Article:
Using A Sperm DonorNo need for a Daddy!

Recently on SAHM we gave you a piece on the aspects of Sperm Donation. Whilst highlighting the procedures, payments and processes involved in donating sperm to women or couples who cannot fall pregnant using their own sperm or in the absence of a male sexual partner, we felt the need to take the opposite direction and approach the subject from a receivers point of view.

Some people are of the belief that donated sperm is not as effective in achieving a successful pregnancy, however research shows that there is the same rate of pregnancy complications from using donor sperm as there are through natural conception.

Why Would We Need A Sperm Donation?

Whilst not all couples that struggle with infertility need the assistance of sperm donation, currently in Australia it is estimated that 1 in 25 men cannot father a child or effectively inseminate their partner with viable sperm. This can be for many reasons but the main cause is due to an inability to produce or deliver sperm, with low motility, abnormal sperm and low sperm count listed amongst the main problems. Sperm donation can be used when:

  • A couple has medically diagnosed sperm ‘issues’ (such as those listed above)
  • A man has had a vasectomy and now wants to father a child
  • In same sex relationships and for single women
  • Where the man in a relationship is a carrier of certain genetic diseases
  • If the male has undergone radiation or chemotherapy for cancer, which can alter sperm production
  • If the male has been rendered infertile by an illness, such as mumps.

Using A Sperm DonorSperm Donation Options

  • The recipient may choose to approach a close friend to donate sperm to them as a private arrangement
  • The recipient may elect to attend a fertility clinic and select an anonymous donor. Clinics offer the added benefit of careful medical screening to detect abnormalities.
  • The recipient can work with a fertility clinic to screen and inseminate with the sperm of a known donor Who Is Eligible To ‘Purchase’ Sperm In Australia?

Choosing Your Sperm Donor

After consultation with your fertility specialist and counsellor, to discuss the long term implications of treatment using donated sperm, the next step is to choose a donor that will be suitable for you. As most couples use an anonymous donor through a fertility clinic, it is important to ask questions as to their screening procedures and selection criteria. Most clinics will ask that the male be between 25 and 45, healthy and willing to comply with all medical checks, legislation and documentation provided by the clinic, however if you have arranged for a known donor to be used in conjunction with the clinic, they may make slight exceptions.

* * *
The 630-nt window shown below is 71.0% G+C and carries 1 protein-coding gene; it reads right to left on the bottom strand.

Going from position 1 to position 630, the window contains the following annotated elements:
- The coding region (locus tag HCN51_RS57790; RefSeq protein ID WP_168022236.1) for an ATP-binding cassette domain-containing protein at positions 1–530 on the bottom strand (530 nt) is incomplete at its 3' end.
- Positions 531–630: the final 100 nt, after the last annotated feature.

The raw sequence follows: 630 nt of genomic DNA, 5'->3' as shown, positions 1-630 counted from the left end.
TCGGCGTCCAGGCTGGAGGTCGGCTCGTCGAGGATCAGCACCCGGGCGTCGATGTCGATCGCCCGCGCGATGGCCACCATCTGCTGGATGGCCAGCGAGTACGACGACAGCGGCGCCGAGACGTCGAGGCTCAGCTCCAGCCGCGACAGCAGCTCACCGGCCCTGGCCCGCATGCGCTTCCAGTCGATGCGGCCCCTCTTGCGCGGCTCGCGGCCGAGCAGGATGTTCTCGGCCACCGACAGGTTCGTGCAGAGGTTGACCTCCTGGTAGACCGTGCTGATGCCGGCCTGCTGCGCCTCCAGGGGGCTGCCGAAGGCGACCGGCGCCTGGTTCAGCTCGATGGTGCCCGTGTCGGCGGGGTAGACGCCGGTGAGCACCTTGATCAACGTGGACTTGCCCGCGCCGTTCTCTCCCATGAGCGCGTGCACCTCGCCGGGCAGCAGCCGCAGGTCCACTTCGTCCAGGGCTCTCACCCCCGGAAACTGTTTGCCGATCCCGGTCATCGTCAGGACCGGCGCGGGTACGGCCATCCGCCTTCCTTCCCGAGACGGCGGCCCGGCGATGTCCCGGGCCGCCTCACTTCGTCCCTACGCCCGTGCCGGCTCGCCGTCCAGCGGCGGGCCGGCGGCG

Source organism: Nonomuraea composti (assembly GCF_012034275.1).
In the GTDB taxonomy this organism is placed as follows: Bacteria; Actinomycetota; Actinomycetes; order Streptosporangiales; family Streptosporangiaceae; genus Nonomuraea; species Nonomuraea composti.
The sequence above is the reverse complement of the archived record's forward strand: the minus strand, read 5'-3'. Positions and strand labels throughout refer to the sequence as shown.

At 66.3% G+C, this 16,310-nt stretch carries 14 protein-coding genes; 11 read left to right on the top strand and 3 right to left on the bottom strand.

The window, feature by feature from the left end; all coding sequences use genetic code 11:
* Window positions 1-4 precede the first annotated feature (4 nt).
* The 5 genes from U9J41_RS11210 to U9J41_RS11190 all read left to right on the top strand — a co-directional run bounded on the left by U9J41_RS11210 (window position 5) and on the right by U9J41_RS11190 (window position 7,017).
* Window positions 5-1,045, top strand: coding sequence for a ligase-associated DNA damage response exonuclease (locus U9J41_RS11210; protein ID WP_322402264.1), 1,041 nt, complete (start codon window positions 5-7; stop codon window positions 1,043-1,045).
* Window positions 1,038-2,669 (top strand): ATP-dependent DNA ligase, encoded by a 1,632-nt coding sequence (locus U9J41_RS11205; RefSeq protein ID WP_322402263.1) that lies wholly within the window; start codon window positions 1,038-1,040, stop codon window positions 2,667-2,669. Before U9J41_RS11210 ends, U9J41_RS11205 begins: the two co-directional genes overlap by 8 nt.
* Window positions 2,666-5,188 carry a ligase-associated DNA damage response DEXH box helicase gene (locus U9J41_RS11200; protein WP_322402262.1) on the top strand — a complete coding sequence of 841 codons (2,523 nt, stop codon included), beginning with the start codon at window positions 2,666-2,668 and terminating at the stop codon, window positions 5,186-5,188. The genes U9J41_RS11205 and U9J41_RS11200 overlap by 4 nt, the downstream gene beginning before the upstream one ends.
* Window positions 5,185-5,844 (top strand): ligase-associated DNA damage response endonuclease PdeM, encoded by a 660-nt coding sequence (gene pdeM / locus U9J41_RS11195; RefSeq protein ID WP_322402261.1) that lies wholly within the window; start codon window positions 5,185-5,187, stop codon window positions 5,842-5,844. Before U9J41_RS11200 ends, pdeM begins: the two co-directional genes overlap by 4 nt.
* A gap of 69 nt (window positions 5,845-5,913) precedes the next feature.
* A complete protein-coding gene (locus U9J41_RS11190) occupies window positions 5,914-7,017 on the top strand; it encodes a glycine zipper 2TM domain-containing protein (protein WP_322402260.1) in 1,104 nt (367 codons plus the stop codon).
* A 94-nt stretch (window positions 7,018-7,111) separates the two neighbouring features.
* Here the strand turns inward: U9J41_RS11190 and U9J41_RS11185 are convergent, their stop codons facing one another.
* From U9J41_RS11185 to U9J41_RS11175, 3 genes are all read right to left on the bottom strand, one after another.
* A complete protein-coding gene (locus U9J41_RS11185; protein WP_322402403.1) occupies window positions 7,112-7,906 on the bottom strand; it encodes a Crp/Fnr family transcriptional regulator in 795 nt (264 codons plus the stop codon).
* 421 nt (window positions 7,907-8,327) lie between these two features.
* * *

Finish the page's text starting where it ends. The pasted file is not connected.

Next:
How Much Does Sperm Cost?

Treatment cycle costs depend on a number of factors, including:

  • Whether the receiver needs insemination or more costly IVF
  • Does the recipient have their our donor? Does this sperm need to be screened and tested?
  • What is the recipient’s Medicare or private health cover status

Most clinics offer a ‘package’ of 3 treatments, which, after Medicare, can cost up to $1800, plus anywhere from $900 – $2300 for the actual sperm.

In Australia, it is illegal to sell human tissue for monetary benefit, however sperm banks reimburse donors for their time and incidental expenses. Some receivers may find the costs involved in the purchase of sperm and the insemination procedures are out of their budget, however professionals strongly advise against finding sperm donors in public forums and online. These donors may not be medically screened and pose potential legal and health risks.

Where Can I Go To Find a Sperm Donor?

Well there are some official channels now so we have listed them right here for you!

Legal Rights

Keep in mind when deciding whether to use a sperm donor that donors have a legal rights when it comes to a child born from a pregnancy that resulted in the use of their sperm, including knowing the sex and if there were any abnormalities. Also, when a child from a donor-assisted pregnancy  turns 18, they have a right to access identifying information (ie, name, address etc) about the sperm donor. Unfortunately it is for this reason that many men are turned off the idea of donating sperm in Australia and there is a significant shortage. Each state is governed differently in the amount and type of information kept about sperm donors at the clinics they attend.

Check the NHMRC website for more information within your state.

For more information on Receiving Sperm Donations, visit the IVF Australia website.

 

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